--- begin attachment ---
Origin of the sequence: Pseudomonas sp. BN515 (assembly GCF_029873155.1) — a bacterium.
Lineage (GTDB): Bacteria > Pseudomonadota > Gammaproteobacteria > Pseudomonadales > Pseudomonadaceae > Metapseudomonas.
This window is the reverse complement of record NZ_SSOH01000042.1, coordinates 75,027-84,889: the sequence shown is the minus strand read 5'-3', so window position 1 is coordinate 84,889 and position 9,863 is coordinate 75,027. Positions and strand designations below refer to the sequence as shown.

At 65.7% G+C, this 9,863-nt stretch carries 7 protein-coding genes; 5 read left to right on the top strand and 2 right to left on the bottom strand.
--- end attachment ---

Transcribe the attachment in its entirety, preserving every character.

Origin of the sequence: Pseudomonas sp. BN515 (assembly GCF_029873155.1) — a bacterium.
Lineage (GTDB): Bacteria > Pseudomonadota > Gammaproteobacteria > Pseudomonadales > Pseudomonadaceae > Metapseudomonas.
This window is the reverse complement of record NZ_SSOH01000042.1, coordinates 75,027-84,889: the sequence shown is the minus strand read 5'-3', so window position 1 is coordinate 84,889 and position 9,863 is coordinate 75,027. Positions and strand designations below refer to the sequence as shown.

At 65.7% G+C, this 9,863-nt stretch carries 7 protein-coding genes; 5 read left to right on the top strand and 2 right to left on the bottom strand.